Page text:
These efforts increased awareness of NASA's missions among groups that wouldn't normally have paid attention to the agency, while it also increased conversion in terms of people who went from interested observers to people who actively viewed NASA as a possible employer in the future.
Even if you're a known brand, you can boost your prospects and conversions by using social media channels to boost unique events (in NASA's case, the year-in-space-mission).
- What's your unique event?
- Do you have a big product launch?
- Are you introducing a new service?
- Has an influencer joined your brand?
Whatever that event is, the NASA social media campaign can help you understand how to keep that event prominent in the minds of your targeted consumer group by providing updates, live streams and even Reddit sessions all tied around that event.
3. Emirates - High-End Products and Services
One of the best ways to maximize profits within your existing customer base is to convince a select few of them to buy into your most expensive products and services.
Typically, your broad base consumer is going to provide you with repeat and frequent business, which generates steady revenue, but you still want to aim at that segment of your targeted market that wants to belong to an exclusive club that obtains high-end products and services.
Emirates understood this when they designed a first-class airplane ticket campaign aimed at their highest-earning target market.
The challenge here is that pretty much everyone has an idea what first-class seating in an airplane entails, so Emirates knew they couldn't just list the characteristics that made their first-class cabins outstanding. They needed to go further to capture the imagination of their consumers.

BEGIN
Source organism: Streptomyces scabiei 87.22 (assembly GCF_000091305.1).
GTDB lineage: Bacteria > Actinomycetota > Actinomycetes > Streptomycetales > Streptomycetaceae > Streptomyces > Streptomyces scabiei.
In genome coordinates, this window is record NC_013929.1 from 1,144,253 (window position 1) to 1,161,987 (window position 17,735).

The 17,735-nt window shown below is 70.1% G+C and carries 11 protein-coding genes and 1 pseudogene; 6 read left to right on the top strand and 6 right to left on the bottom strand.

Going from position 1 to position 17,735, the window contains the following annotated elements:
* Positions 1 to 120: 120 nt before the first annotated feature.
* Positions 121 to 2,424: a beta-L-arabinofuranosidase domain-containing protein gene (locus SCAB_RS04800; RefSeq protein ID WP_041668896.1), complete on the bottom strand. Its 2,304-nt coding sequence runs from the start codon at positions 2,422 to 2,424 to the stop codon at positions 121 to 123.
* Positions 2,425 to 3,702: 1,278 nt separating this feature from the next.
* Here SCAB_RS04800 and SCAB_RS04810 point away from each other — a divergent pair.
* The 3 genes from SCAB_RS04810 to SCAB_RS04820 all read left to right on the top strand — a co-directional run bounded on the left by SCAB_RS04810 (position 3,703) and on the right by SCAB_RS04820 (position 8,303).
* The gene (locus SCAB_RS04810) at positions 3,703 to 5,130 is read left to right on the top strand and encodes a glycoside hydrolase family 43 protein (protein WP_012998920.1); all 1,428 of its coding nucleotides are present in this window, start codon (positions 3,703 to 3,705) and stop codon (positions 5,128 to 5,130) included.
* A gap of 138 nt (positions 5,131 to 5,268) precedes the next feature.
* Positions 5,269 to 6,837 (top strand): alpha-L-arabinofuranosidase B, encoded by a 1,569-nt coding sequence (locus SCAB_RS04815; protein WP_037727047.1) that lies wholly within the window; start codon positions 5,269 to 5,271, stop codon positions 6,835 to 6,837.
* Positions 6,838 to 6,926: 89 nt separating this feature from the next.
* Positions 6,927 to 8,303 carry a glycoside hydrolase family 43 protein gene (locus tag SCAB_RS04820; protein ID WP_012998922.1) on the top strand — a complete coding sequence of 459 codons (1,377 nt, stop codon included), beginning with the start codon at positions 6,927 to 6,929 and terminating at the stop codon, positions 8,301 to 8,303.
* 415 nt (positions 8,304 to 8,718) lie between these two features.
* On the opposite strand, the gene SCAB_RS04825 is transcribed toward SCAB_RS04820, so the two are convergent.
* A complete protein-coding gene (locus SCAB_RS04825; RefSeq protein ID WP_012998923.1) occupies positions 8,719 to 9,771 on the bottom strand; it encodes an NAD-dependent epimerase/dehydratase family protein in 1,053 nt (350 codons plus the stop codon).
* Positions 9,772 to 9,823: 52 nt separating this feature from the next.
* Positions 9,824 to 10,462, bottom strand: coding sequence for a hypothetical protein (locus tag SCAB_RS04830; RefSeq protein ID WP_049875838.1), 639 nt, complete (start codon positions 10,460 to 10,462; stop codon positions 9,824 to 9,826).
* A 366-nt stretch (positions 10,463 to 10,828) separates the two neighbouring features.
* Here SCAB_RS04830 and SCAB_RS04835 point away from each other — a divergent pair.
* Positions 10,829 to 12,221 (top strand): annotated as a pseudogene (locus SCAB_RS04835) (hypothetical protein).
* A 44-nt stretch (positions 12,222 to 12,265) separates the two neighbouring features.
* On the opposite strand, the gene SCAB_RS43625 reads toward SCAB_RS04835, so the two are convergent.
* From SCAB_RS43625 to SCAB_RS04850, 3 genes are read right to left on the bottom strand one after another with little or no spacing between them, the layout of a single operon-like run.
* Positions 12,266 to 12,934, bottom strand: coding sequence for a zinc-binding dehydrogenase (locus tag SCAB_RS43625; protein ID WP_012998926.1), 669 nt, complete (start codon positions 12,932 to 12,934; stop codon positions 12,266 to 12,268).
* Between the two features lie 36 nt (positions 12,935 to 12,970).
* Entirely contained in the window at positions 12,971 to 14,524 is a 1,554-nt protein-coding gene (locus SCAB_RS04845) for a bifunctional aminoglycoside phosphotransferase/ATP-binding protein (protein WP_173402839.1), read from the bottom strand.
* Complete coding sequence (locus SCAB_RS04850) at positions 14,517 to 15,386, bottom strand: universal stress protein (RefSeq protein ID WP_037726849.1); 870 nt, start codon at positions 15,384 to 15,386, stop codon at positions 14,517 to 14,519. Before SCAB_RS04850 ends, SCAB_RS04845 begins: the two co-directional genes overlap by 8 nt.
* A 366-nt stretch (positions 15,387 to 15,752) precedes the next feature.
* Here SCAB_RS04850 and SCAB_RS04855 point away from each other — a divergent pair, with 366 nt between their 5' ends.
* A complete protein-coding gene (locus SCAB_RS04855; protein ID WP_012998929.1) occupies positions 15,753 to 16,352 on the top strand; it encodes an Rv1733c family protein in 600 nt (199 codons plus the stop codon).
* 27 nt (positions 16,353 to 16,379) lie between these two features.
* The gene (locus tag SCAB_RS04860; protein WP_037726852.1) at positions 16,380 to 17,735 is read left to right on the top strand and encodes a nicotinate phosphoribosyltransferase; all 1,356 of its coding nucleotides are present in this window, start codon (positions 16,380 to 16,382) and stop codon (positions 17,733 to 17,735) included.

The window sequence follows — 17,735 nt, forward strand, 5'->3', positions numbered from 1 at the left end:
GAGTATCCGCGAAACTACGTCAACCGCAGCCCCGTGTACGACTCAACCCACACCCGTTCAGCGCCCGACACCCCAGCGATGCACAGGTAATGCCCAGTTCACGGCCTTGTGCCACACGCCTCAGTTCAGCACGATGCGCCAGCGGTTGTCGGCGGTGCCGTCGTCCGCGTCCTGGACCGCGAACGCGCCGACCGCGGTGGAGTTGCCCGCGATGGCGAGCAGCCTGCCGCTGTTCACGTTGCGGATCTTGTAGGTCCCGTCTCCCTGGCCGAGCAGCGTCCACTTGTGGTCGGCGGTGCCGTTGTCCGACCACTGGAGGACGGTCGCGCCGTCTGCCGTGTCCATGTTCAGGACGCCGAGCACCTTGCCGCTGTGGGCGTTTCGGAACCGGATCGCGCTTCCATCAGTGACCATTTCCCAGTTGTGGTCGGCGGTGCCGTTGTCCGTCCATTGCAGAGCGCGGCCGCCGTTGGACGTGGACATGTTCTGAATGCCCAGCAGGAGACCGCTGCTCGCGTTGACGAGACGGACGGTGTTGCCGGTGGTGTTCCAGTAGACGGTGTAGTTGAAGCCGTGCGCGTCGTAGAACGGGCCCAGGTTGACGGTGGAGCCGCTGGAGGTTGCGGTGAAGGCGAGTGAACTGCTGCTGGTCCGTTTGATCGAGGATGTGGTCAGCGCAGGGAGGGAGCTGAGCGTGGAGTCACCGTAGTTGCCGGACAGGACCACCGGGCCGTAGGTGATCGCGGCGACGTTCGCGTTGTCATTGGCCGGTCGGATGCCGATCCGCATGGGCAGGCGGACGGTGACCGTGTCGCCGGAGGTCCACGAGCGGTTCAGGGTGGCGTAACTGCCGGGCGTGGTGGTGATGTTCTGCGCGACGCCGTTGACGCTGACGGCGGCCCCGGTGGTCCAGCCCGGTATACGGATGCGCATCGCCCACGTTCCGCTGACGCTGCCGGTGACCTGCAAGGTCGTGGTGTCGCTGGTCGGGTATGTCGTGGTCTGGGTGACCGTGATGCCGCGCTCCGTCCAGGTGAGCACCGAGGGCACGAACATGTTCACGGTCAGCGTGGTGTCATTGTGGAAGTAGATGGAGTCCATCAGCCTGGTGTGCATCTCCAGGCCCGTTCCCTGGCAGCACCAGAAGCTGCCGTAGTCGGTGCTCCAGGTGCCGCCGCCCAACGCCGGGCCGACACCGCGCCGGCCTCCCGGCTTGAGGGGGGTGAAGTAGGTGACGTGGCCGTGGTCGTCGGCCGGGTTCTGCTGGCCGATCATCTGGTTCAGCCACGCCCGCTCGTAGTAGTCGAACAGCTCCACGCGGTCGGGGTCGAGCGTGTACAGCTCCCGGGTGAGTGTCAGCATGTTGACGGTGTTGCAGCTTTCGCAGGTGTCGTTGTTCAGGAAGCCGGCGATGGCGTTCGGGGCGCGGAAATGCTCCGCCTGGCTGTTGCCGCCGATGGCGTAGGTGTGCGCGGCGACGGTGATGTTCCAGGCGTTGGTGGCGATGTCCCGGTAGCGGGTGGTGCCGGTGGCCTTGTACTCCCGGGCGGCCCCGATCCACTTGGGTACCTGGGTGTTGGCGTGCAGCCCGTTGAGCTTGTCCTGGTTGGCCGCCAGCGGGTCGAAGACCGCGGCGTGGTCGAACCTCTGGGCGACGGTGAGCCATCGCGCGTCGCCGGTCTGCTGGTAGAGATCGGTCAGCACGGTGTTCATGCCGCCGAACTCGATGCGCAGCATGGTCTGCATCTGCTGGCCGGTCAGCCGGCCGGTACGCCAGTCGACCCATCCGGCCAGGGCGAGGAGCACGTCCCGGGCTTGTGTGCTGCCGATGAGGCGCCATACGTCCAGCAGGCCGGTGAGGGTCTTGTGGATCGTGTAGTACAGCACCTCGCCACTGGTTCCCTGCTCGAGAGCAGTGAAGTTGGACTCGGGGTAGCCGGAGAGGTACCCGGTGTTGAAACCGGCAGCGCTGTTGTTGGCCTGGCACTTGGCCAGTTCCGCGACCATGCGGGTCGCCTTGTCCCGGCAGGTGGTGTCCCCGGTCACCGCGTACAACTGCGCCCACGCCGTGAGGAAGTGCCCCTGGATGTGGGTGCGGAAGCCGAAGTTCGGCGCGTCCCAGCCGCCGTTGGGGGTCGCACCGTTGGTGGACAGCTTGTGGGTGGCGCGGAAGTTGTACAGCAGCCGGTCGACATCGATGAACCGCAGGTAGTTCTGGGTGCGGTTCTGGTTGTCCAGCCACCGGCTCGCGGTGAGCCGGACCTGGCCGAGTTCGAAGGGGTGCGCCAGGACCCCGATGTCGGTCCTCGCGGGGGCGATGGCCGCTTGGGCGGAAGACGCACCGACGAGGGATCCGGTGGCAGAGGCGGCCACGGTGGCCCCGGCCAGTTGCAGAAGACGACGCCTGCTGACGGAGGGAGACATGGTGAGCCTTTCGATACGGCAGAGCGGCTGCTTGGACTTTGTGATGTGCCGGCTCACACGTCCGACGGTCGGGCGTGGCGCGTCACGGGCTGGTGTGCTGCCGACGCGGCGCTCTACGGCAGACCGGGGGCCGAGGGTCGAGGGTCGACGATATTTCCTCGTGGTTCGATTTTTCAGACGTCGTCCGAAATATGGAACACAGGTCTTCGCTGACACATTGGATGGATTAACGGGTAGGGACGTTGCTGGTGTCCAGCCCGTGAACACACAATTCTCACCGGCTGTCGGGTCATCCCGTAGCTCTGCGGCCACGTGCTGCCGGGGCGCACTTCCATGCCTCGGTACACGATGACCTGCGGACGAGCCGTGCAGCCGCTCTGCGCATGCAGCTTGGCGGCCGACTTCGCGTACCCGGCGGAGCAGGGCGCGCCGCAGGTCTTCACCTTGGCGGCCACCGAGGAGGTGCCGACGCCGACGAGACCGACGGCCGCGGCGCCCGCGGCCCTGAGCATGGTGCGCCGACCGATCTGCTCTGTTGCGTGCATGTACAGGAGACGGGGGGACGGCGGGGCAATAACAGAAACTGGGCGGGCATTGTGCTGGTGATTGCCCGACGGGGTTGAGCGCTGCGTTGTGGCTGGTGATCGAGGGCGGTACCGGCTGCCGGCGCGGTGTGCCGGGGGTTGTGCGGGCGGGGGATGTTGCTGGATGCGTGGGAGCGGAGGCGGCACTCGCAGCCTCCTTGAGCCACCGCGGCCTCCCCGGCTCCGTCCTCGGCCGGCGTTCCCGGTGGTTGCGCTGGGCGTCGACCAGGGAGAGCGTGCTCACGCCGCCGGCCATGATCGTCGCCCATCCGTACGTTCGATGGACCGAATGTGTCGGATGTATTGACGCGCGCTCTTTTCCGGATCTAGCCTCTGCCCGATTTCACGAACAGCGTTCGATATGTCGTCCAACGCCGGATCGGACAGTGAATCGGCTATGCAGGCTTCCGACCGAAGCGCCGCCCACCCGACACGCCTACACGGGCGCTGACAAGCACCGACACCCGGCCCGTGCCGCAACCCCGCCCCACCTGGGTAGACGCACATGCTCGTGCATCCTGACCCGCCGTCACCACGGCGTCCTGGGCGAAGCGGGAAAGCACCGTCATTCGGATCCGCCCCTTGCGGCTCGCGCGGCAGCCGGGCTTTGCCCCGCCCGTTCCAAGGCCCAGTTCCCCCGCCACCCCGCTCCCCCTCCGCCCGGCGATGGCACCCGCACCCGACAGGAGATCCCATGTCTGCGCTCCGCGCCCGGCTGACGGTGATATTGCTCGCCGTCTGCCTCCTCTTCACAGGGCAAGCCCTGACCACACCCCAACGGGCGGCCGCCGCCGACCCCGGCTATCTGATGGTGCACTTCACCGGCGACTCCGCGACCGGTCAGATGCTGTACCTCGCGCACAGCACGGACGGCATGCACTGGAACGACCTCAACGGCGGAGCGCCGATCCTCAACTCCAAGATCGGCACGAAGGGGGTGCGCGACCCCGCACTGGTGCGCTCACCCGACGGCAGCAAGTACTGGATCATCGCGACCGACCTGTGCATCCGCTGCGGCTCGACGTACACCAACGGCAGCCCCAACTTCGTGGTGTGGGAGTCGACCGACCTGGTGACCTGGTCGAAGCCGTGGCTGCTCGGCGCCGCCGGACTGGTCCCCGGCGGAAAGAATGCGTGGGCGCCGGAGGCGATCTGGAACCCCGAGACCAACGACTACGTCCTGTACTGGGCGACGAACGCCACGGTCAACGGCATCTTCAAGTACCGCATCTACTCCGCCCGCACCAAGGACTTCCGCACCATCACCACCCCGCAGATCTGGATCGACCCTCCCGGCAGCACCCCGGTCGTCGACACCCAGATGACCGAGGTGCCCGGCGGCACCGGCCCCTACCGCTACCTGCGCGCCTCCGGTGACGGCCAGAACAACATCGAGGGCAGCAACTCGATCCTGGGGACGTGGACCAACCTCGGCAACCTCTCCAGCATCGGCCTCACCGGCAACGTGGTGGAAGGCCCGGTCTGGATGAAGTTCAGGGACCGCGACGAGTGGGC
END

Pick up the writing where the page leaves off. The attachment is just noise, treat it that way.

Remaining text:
As part of their campaign, Emirates created short video clips of their planes and the wonderful places customers could visit in those planes.
To boost this even further, they created a campaign with celebrity influencer Jennifer Aniston touting the benefits of the company's A380 aircraft.
As you can see above, Aniston starts out in the video by taking a shower and dressing, so viewers are fooled into thinking she's at home. But then she emerges into the first-class cabin, and viewers now realize that she's inside the Emirates plane.
Even when you're selling to your higher-end consumers, you still can't hit them over the head with the product or service.
Instead, your marketing should focus on how the expensive product or service is really just part of your overall brand of excellence, and that the high-end product or service is a natural extension of something that your consumer already enjoys.
Social media provides you with many opportunities to reach your targeted consumer group, and to attract people who haven't opted-in to your products and services.
But social media marketing is only effective when you understand how to use the platforms, based on your key objective/s.
In each of the campaigns noted above, the marketers understood their market and objective before designing their campaigns.
Used properly, social media offers you access to billions of consumers, but as you segment them into smaller groups, you can begin to appeal directly to their wants and needs in a way that can boost your profile and draw new prospects, while also persuading existing customers to buy the more expensive products and services that you offer.